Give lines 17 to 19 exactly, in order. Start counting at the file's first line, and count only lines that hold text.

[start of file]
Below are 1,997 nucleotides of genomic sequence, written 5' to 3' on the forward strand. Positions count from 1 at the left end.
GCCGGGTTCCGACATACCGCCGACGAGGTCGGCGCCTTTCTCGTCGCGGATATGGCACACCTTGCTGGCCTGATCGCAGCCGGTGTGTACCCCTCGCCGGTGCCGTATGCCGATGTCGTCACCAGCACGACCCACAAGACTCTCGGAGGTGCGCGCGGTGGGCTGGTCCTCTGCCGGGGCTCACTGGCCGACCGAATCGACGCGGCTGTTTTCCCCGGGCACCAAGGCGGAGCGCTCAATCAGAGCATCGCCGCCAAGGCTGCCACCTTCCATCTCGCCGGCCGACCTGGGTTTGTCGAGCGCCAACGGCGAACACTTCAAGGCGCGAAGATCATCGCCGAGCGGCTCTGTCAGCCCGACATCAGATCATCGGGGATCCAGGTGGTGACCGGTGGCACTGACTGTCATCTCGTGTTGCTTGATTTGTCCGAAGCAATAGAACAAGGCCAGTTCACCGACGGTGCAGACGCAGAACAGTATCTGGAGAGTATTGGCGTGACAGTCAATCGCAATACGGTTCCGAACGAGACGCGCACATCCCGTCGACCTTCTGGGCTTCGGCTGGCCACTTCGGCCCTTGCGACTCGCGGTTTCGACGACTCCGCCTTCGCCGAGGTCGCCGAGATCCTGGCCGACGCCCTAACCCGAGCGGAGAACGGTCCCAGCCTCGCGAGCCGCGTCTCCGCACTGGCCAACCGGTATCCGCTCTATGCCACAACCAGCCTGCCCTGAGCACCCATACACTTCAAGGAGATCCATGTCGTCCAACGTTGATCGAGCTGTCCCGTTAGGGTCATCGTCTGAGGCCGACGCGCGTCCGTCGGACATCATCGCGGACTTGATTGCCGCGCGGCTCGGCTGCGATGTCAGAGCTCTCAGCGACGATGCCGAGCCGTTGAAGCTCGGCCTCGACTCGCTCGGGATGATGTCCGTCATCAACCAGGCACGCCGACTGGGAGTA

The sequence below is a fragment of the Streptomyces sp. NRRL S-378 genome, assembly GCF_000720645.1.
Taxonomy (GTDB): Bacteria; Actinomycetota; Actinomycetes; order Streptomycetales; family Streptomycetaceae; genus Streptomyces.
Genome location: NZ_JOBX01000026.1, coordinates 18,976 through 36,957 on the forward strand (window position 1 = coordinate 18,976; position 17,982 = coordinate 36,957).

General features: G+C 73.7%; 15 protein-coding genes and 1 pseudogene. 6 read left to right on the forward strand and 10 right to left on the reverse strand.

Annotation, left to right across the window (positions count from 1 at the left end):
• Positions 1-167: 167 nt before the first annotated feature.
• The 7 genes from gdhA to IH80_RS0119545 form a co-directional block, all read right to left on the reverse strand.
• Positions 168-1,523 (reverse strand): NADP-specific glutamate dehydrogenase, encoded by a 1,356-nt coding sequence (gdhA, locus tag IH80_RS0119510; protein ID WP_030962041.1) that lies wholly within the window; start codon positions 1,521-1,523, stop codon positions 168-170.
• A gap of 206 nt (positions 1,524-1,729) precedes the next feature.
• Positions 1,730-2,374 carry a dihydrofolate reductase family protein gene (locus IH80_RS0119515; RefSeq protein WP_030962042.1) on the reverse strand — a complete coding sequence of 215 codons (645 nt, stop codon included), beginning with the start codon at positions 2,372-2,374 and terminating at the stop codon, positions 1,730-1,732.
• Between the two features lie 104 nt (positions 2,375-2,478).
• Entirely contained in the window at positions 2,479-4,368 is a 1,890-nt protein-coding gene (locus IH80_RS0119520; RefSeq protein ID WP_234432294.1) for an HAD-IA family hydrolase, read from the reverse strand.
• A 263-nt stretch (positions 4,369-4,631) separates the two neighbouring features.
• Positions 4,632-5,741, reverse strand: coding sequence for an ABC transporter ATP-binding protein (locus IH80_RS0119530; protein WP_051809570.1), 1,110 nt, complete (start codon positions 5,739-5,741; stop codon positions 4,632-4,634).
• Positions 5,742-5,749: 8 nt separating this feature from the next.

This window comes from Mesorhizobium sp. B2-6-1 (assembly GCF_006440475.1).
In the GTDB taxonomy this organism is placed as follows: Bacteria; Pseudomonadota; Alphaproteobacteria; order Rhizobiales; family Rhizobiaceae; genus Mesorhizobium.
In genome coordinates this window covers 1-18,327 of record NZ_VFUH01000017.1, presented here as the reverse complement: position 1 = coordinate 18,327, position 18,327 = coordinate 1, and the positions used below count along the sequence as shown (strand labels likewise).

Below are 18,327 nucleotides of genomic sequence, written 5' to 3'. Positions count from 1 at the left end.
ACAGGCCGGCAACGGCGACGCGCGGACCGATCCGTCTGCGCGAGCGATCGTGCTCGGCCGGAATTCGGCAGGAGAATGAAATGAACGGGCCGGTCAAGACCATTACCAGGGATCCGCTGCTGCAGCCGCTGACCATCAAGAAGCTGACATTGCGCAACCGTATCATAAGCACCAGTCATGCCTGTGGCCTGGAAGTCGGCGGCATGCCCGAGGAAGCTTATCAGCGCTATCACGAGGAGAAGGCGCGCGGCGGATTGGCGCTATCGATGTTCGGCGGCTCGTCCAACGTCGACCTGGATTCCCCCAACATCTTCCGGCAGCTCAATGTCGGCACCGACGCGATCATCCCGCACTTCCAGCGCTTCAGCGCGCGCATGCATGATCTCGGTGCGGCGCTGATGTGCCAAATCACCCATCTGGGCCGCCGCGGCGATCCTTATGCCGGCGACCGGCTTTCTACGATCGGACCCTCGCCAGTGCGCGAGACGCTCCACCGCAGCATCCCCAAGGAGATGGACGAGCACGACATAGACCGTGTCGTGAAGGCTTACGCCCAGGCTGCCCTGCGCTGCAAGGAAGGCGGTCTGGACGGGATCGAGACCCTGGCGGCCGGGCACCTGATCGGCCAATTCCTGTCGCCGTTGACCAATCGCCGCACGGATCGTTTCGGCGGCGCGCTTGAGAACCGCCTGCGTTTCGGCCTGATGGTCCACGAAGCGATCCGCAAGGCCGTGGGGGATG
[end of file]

• Positions 5,742-5,749: 8 nt separating this feature from the next.

This window comes from Mesorhizobium sp. B2-6-1 (assembly GCF_006440475.1).
In the GTDB taxonomy this organism is placed as follows: Bacteria; Pseudomonadota; Alphaproteobacteria; order Rhizobiales; family Rhizobiaceae; genus Mesorhizobium.